There is, however, a spectrum between these two extremes, whereby there is an element of pre-visualisation, and an element of opportunism, and the relative contribution of these to the final image can vary.
What matters is that you get the image you wanted. Sometimes, that is a result of very rapid decisions, and sometimes of prolonged work. Sometimes you have to make up your mind very rapidly about what image you want, and what you want the final result to look like, and this process may be almost simultaneous with taking the photo. So, for example, I may spot a butterfly resting in our meadow. I think quickly about the background and lighting, how I can approach the insect, what depth of field I want, whilst at the same time, approaching, setting up my camera, and hopefully capturing the shot (most of the time the butterfly has moved, or gone, but that is the charm of wildlife photography). Other times you may need to set things up in advance: we set up seed feeders for our birds so that we can get images with the light that I want, and the background that I want, for example. I will also wait for the right weather or lighting conditions to get an image of a particular local landscape. This can take months, or even years, if you want snow coverage and it doesn’t snow that winter.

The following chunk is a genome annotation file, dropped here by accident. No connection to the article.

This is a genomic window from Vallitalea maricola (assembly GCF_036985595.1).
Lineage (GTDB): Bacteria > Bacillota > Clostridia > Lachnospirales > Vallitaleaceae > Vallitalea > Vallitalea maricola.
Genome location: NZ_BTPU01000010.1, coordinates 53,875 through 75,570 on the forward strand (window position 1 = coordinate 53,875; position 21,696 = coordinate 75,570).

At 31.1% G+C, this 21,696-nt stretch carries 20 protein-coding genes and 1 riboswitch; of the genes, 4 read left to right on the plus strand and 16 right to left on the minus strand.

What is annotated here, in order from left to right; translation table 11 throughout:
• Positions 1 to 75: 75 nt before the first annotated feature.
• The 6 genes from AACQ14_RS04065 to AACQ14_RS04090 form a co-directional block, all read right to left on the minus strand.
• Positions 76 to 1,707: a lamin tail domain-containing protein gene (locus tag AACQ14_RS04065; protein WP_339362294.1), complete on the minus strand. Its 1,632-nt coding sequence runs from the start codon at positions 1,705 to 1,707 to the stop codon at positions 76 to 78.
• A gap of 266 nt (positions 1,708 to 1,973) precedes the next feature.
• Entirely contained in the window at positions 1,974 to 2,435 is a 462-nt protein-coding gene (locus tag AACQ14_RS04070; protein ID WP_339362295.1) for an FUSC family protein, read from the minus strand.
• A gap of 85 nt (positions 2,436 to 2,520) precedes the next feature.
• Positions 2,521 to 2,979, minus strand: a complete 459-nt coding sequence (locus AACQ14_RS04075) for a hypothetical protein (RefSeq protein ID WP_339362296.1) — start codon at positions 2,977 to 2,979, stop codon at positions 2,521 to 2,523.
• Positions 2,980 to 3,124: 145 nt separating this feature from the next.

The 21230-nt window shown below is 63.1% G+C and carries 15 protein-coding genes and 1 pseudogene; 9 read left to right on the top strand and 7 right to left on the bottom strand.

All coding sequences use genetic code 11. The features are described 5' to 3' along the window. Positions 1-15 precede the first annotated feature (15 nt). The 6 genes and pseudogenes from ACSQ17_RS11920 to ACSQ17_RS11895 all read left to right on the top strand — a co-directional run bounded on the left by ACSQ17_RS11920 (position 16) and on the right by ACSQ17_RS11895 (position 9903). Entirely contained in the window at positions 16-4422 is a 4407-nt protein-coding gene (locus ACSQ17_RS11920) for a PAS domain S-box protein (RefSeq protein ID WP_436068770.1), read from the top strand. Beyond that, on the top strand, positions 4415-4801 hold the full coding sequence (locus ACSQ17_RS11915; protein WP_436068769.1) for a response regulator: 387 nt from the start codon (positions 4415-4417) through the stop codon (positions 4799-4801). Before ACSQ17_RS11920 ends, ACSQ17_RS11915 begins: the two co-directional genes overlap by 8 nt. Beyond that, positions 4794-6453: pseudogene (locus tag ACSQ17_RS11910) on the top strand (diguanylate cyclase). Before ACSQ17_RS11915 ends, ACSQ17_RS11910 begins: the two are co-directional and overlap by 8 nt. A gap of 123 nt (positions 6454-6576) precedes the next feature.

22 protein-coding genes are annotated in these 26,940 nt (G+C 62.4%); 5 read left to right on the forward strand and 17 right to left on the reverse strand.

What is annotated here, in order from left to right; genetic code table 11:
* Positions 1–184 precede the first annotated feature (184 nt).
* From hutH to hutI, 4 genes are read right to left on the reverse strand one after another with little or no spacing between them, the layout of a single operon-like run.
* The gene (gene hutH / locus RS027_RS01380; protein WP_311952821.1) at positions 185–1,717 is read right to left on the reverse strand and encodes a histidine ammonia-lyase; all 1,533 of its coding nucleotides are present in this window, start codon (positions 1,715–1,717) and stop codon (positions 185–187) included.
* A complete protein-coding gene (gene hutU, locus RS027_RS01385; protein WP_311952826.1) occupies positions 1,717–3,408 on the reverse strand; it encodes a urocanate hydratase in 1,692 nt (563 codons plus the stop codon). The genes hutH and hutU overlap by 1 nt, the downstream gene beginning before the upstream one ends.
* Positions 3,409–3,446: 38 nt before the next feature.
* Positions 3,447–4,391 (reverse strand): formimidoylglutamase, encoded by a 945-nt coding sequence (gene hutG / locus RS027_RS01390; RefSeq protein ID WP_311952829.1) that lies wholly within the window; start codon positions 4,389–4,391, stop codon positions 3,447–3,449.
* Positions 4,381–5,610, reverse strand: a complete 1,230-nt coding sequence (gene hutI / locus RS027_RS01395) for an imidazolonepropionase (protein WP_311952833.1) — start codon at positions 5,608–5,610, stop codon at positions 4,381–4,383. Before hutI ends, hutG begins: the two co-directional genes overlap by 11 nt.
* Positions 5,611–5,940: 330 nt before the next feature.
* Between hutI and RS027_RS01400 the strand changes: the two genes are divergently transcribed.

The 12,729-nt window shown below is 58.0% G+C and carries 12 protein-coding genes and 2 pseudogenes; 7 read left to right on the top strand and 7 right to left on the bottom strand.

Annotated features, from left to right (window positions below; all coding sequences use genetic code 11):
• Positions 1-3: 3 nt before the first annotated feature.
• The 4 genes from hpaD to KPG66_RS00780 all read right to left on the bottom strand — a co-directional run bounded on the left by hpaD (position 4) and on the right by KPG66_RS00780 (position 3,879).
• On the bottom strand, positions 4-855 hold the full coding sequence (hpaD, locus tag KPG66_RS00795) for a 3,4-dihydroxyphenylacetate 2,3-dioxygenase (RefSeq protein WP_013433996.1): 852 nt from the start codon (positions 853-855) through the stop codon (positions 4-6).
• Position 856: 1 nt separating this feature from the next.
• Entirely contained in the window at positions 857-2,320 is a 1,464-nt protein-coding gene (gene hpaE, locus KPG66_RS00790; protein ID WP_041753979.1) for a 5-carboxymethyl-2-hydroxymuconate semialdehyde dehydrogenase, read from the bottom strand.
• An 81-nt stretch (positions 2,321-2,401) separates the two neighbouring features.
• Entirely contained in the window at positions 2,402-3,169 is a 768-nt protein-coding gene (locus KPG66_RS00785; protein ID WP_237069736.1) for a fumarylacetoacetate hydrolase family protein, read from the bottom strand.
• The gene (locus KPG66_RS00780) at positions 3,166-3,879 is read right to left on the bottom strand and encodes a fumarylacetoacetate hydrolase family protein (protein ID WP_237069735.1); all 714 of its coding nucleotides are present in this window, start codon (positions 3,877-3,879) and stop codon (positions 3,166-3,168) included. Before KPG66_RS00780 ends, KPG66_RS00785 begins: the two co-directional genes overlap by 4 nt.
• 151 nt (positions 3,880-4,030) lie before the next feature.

Most of the time, there is some time after you’ve spotted the opportunity, to think about what you want the image to be like. Is it the colour that attracts you? Or the pattern of light and shade (in which case, you may see the final image in monochrome and adapt what you shoot accordingly)? Do you want to convey an emotion? In which case, what post processing would you like to use? Is the lighting right? If not, can you improve it by using flash or reflectors? Do you want the water to look blurred, in which case you may want to use a tripod? Do you want good contrast in both sky and foreground (maybe you might use a filter?)? Finally, what equipment have you got with you, and what can you get, given the things you have available (I often have the “wrong” lens on my camera, but manage to get something acceptable despite that)? The permutations are endless, but the point is that photography is almost always a combination between pre-visualisation and opportunism. Making the most of both is one of the great skills a photographer can have.